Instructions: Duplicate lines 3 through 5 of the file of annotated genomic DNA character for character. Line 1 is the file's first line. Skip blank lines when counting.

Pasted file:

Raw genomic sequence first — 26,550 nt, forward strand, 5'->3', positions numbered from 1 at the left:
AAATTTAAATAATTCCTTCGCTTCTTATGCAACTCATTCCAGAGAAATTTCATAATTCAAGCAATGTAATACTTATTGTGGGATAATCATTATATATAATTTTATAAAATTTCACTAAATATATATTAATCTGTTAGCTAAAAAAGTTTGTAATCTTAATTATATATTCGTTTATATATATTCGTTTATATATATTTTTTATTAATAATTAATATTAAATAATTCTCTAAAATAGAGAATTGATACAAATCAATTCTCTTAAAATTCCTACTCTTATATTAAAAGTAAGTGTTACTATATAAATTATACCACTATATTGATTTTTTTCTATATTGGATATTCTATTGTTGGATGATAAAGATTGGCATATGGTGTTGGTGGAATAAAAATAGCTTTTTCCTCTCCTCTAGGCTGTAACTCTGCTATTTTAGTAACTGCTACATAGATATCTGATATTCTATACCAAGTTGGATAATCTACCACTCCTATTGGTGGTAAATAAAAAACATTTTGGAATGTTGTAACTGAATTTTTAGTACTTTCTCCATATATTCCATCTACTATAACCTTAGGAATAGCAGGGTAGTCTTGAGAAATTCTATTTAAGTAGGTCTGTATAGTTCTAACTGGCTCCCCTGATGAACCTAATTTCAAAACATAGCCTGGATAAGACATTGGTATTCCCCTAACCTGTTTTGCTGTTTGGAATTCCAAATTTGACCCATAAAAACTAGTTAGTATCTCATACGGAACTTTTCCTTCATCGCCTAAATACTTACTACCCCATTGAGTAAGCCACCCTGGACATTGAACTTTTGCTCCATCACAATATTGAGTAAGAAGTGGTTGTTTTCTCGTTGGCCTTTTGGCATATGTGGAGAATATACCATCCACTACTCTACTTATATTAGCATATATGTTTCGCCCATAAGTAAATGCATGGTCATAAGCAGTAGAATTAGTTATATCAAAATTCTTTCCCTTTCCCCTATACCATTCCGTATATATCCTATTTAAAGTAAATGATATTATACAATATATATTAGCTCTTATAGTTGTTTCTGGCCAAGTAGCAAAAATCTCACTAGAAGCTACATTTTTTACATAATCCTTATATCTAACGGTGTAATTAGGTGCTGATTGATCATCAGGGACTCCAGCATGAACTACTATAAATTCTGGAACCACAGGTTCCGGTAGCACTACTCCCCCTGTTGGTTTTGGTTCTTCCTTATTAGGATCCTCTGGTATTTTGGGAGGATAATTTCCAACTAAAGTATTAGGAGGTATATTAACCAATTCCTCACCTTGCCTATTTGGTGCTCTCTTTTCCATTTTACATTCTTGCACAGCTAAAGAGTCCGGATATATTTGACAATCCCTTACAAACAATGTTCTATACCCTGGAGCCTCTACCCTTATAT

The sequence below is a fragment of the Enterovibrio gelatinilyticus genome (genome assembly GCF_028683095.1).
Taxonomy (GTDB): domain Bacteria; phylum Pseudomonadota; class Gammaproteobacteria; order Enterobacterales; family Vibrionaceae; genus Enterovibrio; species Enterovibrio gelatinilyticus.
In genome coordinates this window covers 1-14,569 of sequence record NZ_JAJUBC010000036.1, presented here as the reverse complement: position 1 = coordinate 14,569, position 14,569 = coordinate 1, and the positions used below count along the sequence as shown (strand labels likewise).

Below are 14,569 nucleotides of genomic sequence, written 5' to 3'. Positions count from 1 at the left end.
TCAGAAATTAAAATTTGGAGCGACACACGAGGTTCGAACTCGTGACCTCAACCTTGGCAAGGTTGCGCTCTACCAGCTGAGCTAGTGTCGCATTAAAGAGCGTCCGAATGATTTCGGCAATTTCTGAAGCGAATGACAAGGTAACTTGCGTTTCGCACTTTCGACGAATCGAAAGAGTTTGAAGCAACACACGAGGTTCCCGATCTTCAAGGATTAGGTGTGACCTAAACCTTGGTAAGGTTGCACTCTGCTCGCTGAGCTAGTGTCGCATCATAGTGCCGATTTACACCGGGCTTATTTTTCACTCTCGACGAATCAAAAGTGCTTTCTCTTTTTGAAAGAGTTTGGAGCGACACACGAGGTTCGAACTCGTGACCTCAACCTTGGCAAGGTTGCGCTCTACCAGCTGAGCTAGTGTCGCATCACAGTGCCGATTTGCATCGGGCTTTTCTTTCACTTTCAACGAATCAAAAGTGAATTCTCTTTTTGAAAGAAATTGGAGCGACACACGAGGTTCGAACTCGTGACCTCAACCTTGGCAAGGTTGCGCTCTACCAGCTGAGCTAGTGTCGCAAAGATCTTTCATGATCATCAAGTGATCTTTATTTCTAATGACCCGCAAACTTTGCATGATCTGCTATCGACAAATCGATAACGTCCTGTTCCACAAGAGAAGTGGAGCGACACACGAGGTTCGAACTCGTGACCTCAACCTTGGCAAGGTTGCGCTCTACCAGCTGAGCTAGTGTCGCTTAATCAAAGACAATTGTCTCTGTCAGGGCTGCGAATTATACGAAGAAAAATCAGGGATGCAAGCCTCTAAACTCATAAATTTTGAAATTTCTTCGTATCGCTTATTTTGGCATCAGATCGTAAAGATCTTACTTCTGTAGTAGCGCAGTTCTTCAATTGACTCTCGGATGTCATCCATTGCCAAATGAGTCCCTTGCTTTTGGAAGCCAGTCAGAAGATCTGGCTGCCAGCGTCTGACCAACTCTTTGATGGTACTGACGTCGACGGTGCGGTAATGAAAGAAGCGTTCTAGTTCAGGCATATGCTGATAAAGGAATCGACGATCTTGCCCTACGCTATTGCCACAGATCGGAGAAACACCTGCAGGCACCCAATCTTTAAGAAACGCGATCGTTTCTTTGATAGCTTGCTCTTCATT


The sequence below is a fragment of the Enterovibrio gelatinilyticus genome (genome assembly GCF_028683095.1).
Taxonomy (GTDB): domain Bacteria; phylum Pseudomonadota; class Gammaproteobacteria; order Enterobacterales; family Vibrionaceae; genus Enterovibrio; species Enterovibrio gelatinilyticus.
In genome coordinates this window covers 1-14,569 of sequence record NZ_JAJUBC010000036.1, presented here as the reverse complement: position 1 = coordinate 14,569, position 14,569 = coordinate 1, and the positions used below count along the sequence as shown (strand labels likewise).